The Trickle Down Theory - The Kansas Experiment
Gerry O'Shea - 10-25-2017
The President has a new tax plan which, predictably, he is promoting as providing "the largest tax cuts in U.S. history." The truth is that, if his proposals are enacted, the only people who will be cheering will be the top 1%.
The non-partisan Tax Policy Center estimates that by 2027 Trump's proposals would result in a tax increase for a quarter of middle class families. The same tax experts say that 80% of the gains will go to the top 1% of Americans.
There would be a cut in the highest individual rates, a reduction in corporate taxes and an end to the estate tax, which Republicans call the death tax, but which only applies to the relatively few affluent estates worth more than five and a half million.
How do Republicans led by President Trump plan to balance the books? How do they avoid ballooning the deficit which they claim repeatedly is anathema to them? Their main argument is that big tax cuts will lead to significant increases in employment numbers and workers' wages, which, in turn, will result in larger tax revenue and thus cover most of the increase in the deficit.
Part of their plan involves repatriation of overseas company profits, variously estimated at from three to five trillion, at a new very low tax rate, and the belief that this money will trickle down to ordinary workers to the tune of an estimated $4000 per family. Anyone who believes that this bit of chicanery will end up in increases in workers' paychecks should look at that bridge that is for sale in Brooklyn.
Every major Republican since Ronald Reagan has given full and seemingly unquestioned allegiance and credibility to the Trickle Down Theory of Economics. In a nutshell, this states that if a government gives big tax breaks to the wealthy, the new money accrued by the rich will somehow be passed on to the middle class and the poor.
A hundred years ago this thinking had a more imaginative name: the Horse and Sparrow Theory, based on its claim that if you feed a horse enough oats, some will pass through to the road for the sparrows to peck on. In the last general election in New Zealand, Damien O'Connor, a leader of the Labor Party there, memorably described the theory as "the rich peeing on the poor!"
Most economists reject the assertion that the way to help the people at the bottom is to enrich the plutocrats at the top. In fact, a few highly-regarded studies show clearly that when low and middle class workers get extra tax benefits in their paychecks it results in a real increase in their living standard and more broadly in improved economic activity in the wider community.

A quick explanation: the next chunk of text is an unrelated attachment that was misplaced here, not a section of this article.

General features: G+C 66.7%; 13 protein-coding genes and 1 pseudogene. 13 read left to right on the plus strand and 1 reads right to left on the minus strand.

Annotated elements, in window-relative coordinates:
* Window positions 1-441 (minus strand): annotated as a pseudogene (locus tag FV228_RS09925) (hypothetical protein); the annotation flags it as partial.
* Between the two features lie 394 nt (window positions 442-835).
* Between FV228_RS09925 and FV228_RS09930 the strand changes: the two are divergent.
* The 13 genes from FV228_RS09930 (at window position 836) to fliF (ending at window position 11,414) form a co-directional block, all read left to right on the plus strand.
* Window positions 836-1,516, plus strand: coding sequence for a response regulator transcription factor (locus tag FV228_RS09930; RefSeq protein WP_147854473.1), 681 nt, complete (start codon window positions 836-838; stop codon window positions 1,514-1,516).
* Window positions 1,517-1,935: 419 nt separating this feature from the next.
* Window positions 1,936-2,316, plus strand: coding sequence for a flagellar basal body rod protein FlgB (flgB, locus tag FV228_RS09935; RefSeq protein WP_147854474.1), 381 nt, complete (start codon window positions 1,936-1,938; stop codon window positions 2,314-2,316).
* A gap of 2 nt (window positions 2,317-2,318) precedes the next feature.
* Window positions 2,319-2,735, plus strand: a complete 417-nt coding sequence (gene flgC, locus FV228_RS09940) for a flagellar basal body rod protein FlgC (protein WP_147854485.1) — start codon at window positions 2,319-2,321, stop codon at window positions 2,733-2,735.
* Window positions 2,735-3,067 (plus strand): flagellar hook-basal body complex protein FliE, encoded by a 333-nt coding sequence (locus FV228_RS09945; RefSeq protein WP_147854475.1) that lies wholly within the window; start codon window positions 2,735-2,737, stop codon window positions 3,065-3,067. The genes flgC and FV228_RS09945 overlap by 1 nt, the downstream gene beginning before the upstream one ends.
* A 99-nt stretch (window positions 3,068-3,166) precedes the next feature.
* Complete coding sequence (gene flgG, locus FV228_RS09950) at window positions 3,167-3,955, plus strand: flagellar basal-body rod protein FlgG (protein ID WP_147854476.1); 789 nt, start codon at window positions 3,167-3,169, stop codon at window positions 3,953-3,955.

The state of Kansas provides an excellent and up-to-date example of the effectiveness of the Trickle Down Theory, which is also often spoken of as supply-side economics. Sam Brownback rode the Tea Party wave to the governor's office in Topeka in 2010, and he was re-elected in 2014. He promised to make Kansas "a red-state model" for Trickle Down economics, and indeed he reduced tax rates and the number of brackets and created special accounting privileges for businesses.
But the "miracle" never happened. Instead state education spending dropped by 15%, severely impacting the poorest districts. Pot-holed highways reminded voters how services had deteriorated, and instead of the promised burst of growth, the Kansas economy grew by just 0.2% last year compared to 1.6% nationally.
The Brownback budgeting experiment resulted in revenues dwindling to the extent that the state legislators of both parties passed a budget that increased revenue by 1.2 billion dollars over two years and then overrode the Governor's veto of this legislation.
The lesson is that this trickle-down template does not work as promised. Huge tax cuts do not magically result in economic growth and more revenue. Common sense strongly suggests that when government wants to give back some money to taxpayers, the results are much more likely to be positive for the community if the money is distributed among those who will spend it rather than giving it to people who are more likely to hoard it. Kansas experimented with Trickle Down and it was a disaster for that state.
The Trump budget proposals would massively re-distribute wealth upwards while trimming social programs - like food stamps - that provide some help for the poor. Where is the outrage about these misguided and cruel policies from evangelical Christians and Catholics, who strongly supported the Trump candidacy, and claim to be guided by the moral standards in the Old and New Testaments?
Giving more money to those who don't need it while reducing the meager entitlements of the poor is surely the very antithesis of Christian social teaching. Considering this budget in conjunction with various Republican proposals that would end healthcare coverage for millions of struggling middle-income families, which they have now under President Obama's Affordable Care Act, should surely elicit outrage among church leaders. These are quintessentially moral issues that should be heard about from our pulpits.
Pope Francis is very clear about the cruel deception of Trickle-Down Economics: "The promise was that when the glass is full, it would overflow, benefiting the poor, but what happens is that when the glass is full, it magically gets bigger. Nothing EVER comes out for the poor."
Sam Brownback, a devout Catholic, is still preaching the Trickle Down gospel, despite the evidence of its dismal failure in his own state.